We made her first day in Cambodia count by eating cheeseburgers at USA Donut and getting her a bonafide Nokia burner, complete with three important numbers: mine, my moms, and Narak (tuk tuk driver and swimmer extraordinaire). After a week living in the outskirts of Vietnam with no fan or air conditioner, nothing but pho to eat which sounds great until that’s literally the only thing you’re sustaining yourself on for a week, and questioning the overall decision to pick up and leave home to come to a situation that completely fell apart, I could feel the wave of relief wash over both of us.
That evening we had the privilege to attend our first Khmer wedding together of one of my coworkers, Sua. As we arrived to a pink and yellow gauze covered event hall, replete with sequined dresses, pageant hair, and six inch heels we felt as if we were attending the proms we never went to; and felt just as out of place as we would have back in Senior year. It was an experience to remember, being surrounded by wonderful hosts and friends, experiencing food that tested our bravery and taste buds at times (the fish was delicious), and trying to keep up with the Apsara dance moves as a live Khmer band rocked the casbah.
Following the wedding we made our way to Equinox for the much anticipated Durian show, a completely different yet equally enthralling experience. The music was beyond fantastic, I think I fell in love with the lead singer; her voice was like Adele’s only silkier and less self pitying and the Rage Against the Machine “Killing in the Name” cover from another band member nearly knocked me off my feet. Her first drink since arriving in Asia, Pastis, went down smoothly and I could barely believe that I was kicking my boots next to this tiny blonde girl who knows my history in a way only a few other individuals do.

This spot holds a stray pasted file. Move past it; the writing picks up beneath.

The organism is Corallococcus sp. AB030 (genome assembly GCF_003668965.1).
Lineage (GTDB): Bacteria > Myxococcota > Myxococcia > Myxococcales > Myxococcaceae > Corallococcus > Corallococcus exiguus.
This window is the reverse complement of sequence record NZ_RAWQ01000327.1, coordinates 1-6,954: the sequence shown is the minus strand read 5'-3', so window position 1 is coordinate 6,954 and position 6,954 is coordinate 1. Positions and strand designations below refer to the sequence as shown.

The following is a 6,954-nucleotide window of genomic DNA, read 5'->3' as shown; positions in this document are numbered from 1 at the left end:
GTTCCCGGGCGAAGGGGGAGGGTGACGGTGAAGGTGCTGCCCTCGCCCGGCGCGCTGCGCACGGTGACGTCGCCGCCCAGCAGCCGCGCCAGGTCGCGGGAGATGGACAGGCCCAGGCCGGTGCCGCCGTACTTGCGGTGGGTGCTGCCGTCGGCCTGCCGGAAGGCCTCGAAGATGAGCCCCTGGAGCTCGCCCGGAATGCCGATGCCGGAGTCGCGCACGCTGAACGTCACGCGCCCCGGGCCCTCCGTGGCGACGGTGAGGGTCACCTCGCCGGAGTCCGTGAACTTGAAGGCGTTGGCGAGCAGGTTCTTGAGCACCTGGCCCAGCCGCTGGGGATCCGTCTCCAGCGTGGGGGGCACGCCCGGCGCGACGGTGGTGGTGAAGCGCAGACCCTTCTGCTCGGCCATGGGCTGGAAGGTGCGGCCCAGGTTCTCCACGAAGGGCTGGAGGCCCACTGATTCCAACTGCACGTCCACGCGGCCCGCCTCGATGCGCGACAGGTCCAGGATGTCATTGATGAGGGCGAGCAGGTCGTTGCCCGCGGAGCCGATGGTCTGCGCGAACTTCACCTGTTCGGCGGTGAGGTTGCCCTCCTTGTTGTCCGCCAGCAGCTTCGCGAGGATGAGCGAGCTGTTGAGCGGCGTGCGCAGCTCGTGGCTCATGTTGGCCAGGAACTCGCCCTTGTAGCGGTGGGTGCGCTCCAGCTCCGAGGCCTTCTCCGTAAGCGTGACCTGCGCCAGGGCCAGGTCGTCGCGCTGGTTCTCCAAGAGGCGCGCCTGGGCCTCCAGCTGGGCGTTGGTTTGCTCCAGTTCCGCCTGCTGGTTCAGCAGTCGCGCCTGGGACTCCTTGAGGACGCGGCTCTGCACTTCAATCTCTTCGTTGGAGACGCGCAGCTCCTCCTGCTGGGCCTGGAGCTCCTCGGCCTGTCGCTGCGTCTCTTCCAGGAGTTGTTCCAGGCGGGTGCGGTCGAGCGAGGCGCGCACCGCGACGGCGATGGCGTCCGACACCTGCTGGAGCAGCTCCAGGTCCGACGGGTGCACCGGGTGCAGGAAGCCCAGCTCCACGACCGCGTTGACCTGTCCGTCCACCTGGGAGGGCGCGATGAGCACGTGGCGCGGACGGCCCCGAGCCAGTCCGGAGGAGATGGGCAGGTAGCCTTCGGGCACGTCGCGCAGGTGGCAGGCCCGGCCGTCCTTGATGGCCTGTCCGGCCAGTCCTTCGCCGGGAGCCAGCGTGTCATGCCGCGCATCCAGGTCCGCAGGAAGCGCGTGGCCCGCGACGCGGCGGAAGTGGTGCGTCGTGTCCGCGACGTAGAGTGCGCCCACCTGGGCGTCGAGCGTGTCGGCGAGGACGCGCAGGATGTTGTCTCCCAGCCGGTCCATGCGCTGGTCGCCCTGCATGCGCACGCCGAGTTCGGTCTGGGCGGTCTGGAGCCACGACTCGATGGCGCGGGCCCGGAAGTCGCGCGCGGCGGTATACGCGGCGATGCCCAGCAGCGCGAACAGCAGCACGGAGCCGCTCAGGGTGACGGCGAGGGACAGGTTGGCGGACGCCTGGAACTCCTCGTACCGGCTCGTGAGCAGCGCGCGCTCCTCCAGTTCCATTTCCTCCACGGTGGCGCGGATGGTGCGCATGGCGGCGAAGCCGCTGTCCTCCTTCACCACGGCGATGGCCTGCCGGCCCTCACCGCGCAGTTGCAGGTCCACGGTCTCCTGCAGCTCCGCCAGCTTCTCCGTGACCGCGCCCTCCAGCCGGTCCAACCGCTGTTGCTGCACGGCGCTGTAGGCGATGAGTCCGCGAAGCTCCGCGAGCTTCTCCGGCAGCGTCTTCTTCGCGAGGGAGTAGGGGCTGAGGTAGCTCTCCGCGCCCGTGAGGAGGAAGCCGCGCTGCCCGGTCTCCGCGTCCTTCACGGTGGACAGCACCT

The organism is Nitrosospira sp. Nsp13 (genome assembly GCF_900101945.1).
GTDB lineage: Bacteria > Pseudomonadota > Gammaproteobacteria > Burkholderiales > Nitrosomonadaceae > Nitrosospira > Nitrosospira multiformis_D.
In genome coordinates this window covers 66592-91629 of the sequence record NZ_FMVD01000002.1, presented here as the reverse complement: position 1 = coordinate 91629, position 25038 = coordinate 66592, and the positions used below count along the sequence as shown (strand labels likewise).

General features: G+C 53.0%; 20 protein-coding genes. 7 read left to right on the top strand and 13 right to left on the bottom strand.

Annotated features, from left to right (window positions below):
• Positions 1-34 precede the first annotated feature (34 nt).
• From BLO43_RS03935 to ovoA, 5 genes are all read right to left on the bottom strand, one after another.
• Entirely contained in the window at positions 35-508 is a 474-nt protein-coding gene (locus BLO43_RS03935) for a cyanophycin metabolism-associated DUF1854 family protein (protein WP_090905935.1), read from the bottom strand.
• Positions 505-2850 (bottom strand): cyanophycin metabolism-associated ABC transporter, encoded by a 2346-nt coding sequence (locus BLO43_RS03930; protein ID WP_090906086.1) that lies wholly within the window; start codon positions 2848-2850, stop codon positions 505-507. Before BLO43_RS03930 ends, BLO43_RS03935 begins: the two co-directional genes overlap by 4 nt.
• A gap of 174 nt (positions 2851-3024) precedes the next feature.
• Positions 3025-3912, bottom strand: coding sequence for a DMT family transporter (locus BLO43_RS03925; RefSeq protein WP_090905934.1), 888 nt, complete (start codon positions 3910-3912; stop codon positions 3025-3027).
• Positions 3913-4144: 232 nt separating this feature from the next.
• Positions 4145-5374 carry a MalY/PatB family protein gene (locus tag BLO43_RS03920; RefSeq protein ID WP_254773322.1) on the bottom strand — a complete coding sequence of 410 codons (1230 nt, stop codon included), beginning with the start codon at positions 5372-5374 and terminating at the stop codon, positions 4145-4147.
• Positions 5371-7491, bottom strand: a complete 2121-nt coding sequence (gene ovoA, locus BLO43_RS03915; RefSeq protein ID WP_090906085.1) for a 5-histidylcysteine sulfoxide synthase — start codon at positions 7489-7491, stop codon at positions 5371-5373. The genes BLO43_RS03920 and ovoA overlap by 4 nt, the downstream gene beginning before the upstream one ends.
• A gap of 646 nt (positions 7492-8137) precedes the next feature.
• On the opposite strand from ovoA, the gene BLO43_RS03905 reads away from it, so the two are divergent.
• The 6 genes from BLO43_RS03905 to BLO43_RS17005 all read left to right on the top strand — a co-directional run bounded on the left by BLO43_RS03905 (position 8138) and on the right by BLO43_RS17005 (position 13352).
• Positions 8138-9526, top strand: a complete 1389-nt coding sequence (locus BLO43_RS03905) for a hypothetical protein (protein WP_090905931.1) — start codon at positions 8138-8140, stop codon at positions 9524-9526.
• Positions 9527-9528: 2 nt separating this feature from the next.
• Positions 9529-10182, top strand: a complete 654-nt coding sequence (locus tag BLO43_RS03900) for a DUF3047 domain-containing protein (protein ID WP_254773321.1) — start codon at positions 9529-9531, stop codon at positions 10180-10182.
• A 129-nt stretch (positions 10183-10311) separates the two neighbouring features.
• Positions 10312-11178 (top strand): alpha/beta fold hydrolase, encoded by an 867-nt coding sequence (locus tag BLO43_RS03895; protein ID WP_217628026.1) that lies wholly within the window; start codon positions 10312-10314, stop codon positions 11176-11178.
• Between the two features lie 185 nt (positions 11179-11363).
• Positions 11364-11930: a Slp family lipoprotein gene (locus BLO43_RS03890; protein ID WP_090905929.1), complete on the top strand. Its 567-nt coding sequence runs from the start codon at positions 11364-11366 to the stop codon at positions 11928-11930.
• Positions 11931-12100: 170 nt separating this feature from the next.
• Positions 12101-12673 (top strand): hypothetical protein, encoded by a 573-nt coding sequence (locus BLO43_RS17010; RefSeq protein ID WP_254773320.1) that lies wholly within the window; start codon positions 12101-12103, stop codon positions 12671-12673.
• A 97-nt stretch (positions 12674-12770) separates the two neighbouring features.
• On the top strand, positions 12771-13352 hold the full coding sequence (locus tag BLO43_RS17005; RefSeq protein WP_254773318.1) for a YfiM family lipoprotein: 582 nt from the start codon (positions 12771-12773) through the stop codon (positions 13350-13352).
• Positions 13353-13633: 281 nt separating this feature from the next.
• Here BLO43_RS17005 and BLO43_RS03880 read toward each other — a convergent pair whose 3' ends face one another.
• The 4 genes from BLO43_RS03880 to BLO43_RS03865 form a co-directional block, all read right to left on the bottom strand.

I was thrilled that she and another great friend, Nico, were able to meet and we shared Croque Madames, Long Island iced Teas, and reminisced at Liquid while our Frenchman dried the gallons of sweat that had soaked him during the show. A quick ride on the Daelim back to the abode, several more cigarettes, and after a whole lot more talking (remember Jonathan Taylor Thomas?! Devon Sawa?!) we fell into bed as we had done so many times during sleepovers and Goosebumps marathons and fell into a deep sleep.
It’s all still a bit surreal, to be typing this entry as she sits across from me writing in her notebook. Looking for an apartment together with a few other friends is going to be an adventure and it’s going to be much more interesting looking for jobs with her by my side and vice versa. I can only imagine the stories we’ll accumulate during this time together, the ones that in 15 years when we’re married with kids (I’m assuming this is the route we’ll take, also assuming anyone will want to marry us and allow us to carry their spawn) and that we can laugh over our escapades and successes and failures and think of what idiots we were at 23 and how much fun we had and how many fights we’ll get into and what trouble each of us will get in and out of.
As my dear friend Jesse Morrow perfectly lyricized, “you can stand to be alone, just never to be lonely”.
I appreciate solitude, more than that I cherish it, it’s just the feeling of loneliness that would once in a while overcome my evenings may be relieved in some ways because of this amazing person.
I can only hope that my presence can be somewhat of the same to her.